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Tax Code

Section 127 Tuition Assistance Programs (not limited to employees of educational institutions)

Unlike the unlimited benefits of qualified tuition reductions under 117 of the Code, Section 127 of the Internal Revenue Code makes it possible for employers (not just educational institutions) to provide up to $5,250 per year to their employees in tax-free reimbursement for tuition, books, fees, supplies and equipment for job or non-job related education as part of a "qualified educational assistance program." An exclusion from income is not allowed for supplies, (other than textbooks) that the employee can retain after the course is over, or for meals lodging or transportation. Courses in games, hobbies or sports not related to the employer's business are not covered. A sports coach for the university would be able to exclude a course on that particular sport. In order for the plan to be qualified, a number of different requirements must be met:

* The benefit must be offered on a non-discriminatory basis that does not favor highly compensated employees.

* Reasonable notification of the availability and terms of the program must be provided to eligible employees.

* There must be a separate written plan for the program.

* The program may only be for the benefit of employees (including retired, disabled or laid off employees), and not for the benefit of the employee's spouse or children, and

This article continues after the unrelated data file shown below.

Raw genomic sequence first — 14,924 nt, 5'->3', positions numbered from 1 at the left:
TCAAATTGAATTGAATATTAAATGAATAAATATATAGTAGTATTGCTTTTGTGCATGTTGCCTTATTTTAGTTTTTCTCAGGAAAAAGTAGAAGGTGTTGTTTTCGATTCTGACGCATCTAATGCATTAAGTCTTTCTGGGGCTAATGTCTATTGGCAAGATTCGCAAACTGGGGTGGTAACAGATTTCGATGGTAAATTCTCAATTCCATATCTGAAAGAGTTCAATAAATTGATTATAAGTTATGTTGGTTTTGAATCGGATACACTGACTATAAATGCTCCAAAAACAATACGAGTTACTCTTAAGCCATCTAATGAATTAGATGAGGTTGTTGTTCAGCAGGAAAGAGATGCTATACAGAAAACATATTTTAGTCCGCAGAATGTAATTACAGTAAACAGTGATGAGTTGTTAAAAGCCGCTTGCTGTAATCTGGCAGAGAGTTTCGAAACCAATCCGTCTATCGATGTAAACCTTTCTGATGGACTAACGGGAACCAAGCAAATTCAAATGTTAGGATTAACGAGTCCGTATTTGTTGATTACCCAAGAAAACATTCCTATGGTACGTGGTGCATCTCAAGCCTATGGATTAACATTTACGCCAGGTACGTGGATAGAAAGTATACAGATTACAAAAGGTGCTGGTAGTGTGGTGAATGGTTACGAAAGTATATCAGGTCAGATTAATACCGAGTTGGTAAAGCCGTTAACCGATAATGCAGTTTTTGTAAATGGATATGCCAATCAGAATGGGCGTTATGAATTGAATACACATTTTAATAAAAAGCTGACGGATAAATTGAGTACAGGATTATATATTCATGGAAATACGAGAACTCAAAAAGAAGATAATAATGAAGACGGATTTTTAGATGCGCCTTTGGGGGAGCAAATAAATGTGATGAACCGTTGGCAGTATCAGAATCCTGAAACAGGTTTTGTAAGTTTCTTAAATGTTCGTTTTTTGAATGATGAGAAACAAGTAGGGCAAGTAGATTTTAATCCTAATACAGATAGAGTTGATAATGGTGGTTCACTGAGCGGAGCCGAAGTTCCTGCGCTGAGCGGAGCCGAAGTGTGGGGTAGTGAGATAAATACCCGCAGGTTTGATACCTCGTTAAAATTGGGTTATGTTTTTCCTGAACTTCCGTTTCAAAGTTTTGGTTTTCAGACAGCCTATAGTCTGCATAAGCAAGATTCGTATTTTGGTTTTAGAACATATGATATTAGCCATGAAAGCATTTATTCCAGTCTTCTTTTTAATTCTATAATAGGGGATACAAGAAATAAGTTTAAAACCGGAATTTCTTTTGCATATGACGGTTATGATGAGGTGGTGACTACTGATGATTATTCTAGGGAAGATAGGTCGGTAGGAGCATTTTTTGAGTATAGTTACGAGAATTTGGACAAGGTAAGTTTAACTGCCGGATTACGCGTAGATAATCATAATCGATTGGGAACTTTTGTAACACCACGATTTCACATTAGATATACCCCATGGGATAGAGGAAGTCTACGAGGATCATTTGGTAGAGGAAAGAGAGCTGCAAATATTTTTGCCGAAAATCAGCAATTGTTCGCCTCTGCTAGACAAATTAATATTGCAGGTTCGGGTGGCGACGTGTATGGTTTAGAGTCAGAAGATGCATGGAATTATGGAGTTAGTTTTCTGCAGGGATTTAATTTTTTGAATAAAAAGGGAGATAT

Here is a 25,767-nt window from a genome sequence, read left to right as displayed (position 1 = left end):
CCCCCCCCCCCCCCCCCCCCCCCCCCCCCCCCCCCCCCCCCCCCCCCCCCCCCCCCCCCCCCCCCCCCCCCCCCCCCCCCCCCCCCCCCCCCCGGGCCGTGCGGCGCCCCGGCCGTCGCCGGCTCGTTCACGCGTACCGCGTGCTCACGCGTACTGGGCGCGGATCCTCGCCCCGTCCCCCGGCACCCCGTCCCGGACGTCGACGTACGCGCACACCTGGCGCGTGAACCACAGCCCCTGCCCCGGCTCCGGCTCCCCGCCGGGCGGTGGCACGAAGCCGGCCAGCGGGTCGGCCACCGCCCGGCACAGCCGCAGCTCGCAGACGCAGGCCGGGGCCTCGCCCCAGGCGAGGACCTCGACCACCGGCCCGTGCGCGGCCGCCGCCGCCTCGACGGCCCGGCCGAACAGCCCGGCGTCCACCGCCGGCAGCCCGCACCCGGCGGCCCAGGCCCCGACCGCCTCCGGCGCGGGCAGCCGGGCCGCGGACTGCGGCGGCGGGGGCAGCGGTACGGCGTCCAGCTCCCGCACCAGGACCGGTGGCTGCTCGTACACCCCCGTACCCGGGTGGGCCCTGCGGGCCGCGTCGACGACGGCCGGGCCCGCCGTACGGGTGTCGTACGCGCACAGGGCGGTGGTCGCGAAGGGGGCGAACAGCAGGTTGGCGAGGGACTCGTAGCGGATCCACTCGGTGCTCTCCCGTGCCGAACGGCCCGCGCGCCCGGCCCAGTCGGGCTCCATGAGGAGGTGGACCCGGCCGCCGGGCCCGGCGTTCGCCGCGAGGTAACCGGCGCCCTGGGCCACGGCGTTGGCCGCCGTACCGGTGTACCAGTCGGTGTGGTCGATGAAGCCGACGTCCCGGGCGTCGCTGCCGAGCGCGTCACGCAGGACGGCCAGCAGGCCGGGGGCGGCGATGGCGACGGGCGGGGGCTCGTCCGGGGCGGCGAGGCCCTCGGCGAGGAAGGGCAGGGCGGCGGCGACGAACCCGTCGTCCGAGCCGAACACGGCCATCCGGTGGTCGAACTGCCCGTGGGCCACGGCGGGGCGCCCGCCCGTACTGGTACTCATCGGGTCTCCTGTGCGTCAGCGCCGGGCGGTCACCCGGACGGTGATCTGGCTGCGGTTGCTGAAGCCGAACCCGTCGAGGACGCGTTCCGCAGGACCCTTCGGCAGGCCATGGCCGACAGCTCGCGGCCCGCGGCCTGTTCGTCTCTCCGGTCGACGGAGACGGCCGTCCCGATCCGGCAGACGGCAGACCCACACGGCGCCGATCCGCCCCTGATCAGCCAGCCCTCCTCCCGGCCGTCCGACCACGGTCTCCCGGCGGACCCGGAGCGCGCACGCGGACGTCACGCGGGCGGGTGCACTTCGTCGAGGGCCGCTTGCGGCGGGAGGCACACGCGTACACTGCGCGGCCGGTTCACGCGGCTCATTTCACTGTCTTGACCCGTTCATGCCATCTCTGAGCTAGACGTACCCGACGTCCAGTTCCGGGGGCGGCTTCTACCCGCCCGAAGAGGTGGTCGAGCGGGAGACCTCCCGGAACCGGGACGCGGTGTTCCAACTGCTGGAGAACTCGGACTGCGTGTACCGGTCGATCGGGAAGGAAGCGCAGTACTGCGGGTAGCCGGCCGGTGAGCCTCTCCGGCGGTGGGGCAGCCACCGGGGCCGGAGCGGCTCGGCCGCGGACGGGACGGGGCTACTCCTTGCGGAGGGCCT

* The plan cannot offer the employee a choice of taxable income or educational assistance.

IRC § 127 was added by the Revenue Act of 1978. Provision of the benefit has been an on again, off again proposition. For calendar year 2001, the section 127 benefit was not available for graduate coursework. However, as part of the "Economic Growth and Tax Relief Reconciliation Act of 2001," which became law on June 7, 2001, section 127 of the Internal Revenue Code was extended permanently for both graduate and undergraduate courses, beginning January 1, 2002. The amendment made by the law struck the language that prohibited payment for "any graduate level course of a kind normally taken by an individual pursuing a program leading to a law, business, medical or other advanced academic or professional degree." There is a cap on the benefit of $5,250 per year. However, the fact that the tuition benefit is not limited to courses below the graduate level will make it more desirable in some instances than the § 117 benefit.